Cowboys quarterback Dak Prescott suffered a compound fracture in his right ankle that will require surgery. NBC 5 Sports’ Pat Doney and Paul Jones discuss what it means for Prescott and the Cowboys moving forward.
Nov. 1 — Actor Eddie Hassell killed in Grand Prairie
Actor Eddie Hassell, 30, was fatally shot in southwest Grand Prairie in what police are describing as a random robbery. Hassell was staying with a woman who told police he’d gone outside to go to her car and moments later he’d been shot and the car was gone. A witness identified the shooter, an 18-year-old man out of Arlington who was later arrested and charged with capital murder. Hassell, who was born in Corsicana and lived in Waco, appeared in many movie and television roles, including NBC’s science-fiction series “Surface,” “Devious Maids,” the Academy Award-nominated film “The Kids Are All Right,” and other projects, according to E! News.
Nov. 9 — Mom It’s Me, Mother Meets Son 45 Years Later
Brenda Van Sickle was just 16 when she delivered a baby boy in 1975. Forty-five years later her son reached out to her and the two met in person. Van Sickle says meeting her son wasn’t the end of a journey, rather that it’s now an ongoing journey.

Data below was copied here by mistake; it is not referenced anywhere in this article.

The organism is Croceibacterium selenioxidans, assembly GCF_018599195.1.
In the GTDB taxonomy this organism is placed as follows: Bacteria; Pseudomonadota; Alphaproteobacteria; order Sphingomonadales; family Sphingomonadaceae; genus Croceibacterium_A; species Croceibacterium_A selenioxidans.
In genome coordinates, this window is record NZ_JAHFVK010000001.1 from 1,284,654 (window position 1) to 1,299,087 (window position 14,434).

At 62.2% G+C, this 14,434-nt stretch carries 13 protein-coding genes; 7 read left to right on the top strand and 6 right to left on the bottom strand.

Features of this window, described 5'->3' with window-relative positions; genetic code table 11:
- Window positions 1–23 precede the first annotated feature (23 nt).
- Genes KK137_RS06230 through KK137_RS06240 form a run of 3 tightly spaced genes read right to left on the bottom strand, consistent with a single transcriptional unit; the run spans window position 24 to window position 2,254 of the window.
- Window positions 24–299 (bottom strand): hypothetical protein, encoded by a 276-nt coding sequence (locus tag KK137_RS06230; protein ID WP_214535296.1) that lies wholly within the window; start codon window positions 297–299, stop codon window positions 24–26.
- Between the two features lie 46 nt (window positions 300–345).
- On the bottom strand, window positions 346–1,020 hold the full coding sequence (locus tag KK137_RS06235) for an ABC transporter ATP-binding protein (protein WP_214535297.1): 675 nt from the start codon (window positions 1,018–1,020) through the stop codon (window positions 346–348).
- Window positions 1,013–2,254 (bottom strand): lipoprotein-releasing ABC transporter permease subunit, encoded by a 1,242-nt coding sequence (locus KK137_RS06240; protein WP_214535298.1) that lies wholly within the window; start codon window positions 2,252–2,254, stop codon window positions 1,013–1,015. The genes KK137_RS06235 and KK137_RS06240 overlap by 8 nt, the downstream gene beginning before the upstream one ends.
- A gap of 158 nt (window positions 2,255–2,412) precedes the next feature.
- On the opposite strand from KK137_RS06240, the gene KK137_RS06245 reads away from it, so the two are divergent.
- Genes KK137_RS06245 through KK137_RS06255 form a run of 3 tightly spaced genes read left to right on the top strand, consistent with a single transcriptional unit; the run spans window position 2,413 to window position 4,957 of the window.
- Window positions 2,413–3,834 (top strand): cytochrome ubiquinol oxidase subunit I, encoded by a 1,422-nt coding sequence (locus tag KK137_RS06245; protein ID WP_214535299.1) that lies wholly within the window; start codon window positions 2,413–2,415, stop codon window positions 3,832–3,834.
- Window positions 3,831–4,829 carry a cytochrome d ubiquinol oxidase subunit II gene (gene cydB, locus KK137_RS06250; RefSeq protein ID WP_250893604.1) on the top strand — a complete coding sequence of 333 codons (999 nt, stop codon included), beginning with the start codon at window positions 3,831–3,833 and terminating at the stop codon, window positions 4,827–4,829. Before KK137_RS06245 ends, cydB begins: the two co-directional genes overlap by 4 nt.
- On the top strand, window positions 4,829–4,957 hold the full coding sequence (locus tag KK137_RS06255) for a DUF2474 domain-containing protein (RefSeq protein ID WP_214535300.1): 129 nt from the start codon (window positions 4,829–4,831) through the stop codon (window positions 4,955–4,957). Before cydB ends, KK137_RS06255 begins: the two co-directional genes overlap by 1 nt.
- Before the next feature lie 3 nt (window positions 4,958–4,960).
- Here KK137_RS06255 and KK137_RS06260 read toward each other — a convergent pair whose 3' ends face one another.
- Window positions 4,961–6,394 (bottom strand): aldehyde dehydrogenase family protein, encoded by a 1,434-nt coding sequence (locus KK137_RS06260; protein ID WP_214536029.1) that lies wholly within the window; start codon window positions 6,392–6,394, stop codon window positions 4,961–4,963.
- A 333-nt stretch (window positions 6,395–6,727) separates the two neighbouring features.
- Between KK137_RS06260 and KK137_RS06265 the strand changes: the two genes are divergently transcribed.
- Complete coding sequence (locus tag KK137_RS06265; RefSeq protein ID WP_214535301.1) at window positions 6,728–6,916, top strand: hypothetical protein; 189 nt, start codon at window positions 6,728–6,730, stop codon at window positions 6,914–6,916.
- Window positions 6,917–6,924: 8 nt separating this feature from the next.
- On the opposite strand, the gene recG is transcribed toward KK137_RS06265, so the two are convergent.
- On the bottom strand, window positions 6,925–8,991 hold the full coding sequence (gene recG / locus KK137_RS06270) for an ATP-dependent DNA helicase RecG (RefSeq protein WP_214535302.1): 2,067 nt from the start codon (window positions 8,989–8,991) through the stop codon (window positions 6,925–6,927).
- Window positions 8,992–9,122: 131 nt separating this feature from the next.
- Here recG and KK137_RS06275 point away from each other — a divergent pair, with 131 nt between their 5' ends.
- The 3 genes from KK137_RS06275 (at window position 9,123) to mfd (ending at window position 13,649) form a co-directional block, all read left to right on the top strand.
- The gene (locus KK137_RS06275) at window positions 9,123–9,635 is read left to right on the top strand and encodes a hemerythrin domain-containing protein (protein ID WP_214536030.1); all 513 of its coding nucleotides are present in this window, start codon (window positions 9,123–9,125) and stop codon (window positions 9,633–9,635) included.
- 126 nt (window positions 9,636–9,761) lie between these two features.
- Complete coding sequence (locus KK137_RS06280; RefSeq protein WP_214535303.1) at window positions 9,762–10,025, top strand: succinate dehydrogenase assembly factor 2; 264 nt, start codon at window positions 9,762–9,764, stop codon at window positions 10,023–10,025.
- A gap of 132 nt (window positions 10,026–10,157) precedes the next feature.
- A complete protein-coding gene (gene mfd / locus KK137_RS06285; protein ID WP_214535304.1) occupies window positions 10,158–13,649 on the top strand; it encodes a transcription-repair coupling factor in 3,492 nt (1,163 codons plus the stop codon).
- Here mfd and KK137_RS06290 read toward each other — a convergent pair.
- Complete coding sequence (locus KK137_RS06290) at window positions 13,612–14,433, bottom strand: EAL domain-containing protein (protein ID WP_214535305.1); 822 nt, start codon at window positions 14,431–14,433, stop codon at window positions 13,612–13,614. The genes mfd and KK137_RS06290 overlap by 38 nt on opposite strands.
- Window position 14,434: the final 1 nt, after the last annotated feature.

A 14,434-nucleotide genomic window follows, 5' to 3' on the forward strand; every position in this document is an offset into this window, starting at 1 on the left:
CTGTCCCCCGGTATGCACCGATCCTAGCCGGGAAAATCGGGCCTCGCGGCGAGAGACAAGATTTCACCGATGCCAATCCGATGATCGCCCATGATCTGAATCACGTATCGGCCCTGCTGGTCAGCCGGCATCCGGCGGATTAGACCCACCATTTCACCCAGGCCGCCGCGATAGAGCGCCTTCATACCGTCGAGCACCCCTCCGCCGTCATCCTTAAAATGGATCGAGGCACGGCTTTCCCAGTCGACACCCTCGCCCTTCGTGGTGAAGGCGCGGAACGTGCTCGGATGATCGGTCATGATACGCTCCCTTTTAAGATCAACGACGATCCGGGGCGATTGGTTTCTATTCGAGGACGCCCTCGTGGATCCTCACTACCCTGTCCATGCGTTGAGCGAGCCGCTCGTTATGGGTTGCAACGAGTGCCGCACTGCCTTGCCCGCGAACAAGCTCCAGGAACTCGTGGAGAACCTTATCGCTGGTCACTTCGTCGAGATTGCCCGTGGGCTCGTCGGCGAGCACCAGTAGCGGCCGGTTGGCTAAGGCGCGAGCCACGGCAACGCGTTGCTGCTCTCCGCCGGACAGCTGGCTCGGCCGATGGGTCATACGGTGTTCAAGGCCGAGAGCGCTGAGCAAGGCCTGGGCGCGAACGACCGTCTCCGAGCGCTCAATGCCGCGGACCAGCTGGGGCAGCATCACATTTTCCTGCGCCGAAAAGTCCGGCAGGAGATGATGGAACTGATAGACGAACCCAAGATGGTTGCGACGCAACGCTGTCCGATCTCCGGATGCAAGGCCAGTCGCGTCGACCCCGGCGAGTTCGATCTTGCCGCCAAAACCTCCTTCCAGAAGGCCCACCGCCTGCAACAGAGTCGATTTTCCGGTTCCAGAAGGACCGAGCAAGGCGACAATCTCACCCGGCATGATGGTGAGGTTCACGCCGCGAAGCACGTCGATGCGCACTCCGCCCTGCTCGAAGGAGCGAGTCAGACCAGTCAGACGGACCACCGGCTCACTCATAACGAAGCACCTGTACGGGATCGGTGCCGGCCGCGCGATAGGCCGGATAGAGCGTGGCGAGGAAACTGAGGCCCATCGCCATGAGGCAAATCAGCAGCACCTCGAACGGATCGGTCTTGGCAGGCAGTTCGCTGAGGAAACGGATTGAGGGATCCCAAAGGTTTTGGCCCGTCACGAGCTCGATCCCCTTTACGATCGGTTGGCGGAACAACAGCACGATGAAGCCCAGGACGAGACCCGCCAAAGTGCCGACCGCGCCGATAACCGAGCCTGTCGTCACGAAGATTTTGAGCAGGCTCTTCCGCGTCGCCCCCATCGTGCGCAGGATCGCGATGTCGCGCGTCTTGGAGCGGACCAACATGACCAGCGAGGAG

A North Texas mother met the son she placed for adoption as a baby – 45 years ago.
Nov. 11 — Dallas Rapper Mo3 Gunned Down on Highway
Dallas rapper Mo3 was chased down on foot and gunned down in a brazen attack in broad daylight on a Dallas freeway. Melvin Noble, aka Mo3, stopped on the busy highway, got out of his car and attempted to run before being shot. A 22-year-old parolee was arrested and jailed in connection with the shooting in early December. The investigation into the shooting is ongoing.
A 22-year old parolee was in jail Thursday for the brazen November 11 Dallas freeway murder of rap music artist Mo3, known to his family as Melvin Noble.
Nov. 20 — ‘Definition of a Serial Killer’ Jeremy Harris Arrested, Accused in Several Shootings
Dallas police said 31-year-old Jeremy Harris, the man suspected in the murder of Blair Carter, his ex-girlfriend’s father, and is also charged in three other apparently random murders in Dallas, including the Halloween murder of SMU student Robert Urrea, the murder of Adam Gautreau, a homeless man, and Kenneth Hamilton, a man who was fatally shot as he sat in his car at a stoplight. Police said Harris is the definition of a serial killer and that he may be implicated in other non-fatal shootings that took place that week in Frisco, Prosper and Denton.
Dallas police say the man suspected of killing an SMU student on Halloween night has been arrested and detectives are calling him a serial killer. NBC 5’s Maria Guerrero reports, police say he may be linked to a string of murders and shootings in several North Texas neighborhoods.
Nov. 25 — Cowboys Coach Markus Paul Dies